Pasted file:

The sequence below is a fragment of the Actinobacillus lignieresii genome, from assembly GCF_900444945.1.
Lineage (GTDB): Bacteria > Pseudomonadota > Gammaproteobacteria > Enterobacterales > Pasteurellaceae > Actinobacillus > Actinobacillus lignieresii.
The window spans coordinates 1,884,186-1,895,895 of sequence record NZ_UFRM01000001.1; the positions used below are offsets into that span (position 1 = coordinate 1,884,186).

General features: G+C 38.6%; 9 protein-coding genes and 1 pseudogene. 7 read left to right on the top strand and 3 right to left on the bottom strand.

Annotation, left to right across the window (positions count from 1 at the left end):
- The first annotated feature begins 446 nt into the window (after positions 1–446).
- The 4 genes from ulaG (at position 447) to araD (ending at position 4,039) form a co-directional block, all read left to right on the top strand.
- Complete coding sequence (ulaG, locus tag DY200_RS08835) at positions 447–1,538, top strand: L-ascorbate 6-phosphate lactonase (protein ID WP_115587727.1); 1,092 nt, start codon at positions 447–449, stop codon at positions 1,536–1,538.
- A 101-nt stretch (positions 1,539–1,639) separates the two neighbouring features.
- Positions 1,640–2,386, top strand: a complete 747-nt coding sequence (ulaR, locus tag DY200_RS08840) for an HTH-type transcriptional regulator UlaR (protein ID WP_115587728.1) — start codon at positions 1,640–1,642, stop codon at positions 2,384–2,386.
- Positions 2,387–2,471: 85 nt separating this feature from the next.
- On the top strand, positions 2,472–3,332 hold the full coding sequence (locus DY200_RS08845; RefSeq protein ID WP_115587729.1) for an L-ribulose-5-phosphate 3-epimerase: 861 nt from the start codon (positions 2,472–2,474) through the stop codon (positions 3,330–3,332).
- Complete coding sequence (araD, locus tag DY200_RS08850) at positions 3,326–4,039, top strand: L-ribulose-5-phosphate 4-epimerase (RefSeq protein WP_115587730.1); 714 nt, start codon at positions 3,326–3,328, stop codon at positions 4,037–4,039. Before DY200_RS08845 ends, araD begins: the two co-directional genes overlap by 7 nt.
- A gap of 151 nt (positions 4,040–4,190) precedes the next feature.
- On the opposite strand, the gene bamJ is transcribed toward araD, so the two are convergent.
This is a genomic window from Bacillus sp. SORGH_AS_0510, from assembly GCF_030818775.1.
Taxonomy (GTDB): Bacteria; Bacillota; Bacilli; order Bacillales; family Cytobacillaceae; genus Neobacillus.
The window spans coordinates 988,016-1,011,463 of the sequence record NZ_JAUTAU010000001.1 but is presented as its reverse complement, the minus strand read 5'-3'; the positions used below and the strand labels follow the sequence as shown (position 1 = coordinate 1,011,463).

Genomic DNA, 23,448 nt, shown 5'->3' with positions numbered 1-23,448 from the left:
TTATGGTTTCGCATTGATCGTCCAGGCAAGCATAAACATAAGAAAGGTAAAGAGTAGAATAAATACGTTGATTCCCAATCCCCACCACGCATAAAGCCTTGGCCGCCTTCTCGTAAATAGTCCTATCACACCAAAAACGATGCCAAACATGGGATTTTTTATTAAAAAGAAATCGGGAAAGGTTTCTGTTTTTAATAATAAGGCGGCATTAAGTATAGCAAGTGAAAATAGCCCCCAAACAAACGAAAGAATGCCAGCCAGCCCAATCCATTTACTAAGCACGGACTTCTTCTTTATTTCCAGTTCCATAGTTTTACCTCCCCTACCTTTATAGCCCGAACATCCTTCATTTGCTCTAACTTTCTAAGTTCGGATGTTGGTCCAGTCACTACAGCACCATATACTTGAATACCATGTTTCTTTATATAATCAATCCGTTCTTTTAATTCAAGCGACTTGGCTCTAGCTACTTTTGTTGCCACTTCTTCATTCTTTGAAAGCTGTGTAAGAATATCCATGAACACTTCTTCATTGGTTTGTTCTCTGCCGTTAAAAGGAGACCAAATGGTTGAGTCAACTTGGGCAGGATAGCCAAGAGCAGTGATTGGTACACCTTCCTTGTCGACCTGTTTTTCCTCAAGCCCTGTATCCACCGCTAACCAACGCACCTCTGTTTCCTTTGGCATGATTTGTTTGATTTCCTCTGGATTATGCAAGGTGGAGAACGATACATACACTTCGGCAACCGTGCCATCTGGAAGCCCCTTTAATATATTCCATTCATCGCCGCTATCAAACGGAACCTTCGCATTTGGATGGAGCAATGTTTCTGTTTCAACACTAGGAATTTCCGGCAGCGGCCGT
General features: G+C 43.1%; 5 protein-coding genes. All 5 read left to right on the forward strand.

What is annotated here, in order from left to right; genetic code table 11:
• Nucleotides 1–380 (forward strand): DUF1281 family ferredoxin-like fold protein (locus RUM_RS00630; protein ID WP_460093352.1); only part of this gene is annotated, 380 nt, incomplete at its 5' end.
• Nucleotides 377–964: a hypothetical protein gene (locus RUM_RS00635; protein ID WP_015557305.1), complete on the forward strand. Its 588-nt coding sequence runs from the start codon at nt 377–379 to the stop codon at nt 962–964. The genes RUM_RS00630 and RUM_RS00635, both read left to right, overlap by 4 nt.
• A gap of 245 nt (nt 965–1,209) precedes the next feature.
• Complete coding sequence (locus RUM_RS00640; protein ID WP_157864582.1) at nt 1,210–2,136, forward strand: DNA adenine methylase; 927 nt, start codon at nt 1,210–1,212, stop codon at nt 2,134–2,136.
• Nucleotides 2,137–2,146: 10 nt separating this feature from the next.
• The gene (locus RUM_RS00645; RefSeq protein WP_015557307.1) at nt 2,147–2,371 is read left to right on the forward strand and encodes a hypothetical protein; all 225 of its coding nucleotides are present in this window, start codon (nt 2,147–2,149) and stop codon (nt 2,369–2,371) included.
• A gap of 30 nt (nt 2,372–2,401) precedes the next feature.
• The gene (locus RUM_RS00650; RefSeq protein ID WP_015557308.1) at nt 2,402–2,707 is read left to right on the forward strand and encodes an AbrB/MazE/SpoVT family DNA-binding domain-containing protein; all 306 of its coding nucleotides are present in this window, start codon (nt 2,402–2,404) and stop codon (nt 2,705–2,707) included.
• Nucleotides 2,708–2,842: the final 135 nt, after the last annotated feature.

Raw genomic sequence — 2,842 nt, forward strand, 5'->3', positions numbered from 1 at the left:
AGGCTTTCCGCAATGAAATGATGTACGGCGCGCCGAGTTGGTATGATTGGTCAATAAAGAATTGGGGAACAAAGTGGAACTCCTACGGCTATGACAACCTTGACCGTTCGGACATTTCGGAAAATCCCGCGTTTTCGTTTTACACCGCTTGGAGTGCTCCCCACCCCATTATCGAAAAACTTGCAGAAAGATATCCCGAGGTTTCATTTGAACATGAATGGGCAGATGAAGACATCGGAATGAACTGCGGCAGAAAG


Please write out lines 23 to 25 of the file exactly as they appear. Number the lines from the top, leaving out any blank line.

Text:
• Nucleotides 1–380 (forward strand): DUF1281 family ferredoxin-like fold protein (locus RUM_RS00630; protein ID WP_460093352.1); only part of this gene is annotated, 380 nt, incomplete at its 5' end.
• Nucleotides 377–964: a hypothetical protein gene (locus RUM_RS00635; protein ID WP_015557305.1), complete on the forward strand. Its 588-nt coding sequence runs from the start codon at nt 377–379 to the stop codon at nt 962–964. The genes RUM_RS00630 and RUM_RS00635, both read left to right, overlap by 4 nt.
• A gap of 245 nt (nt 965–1,209) precedes the next feature.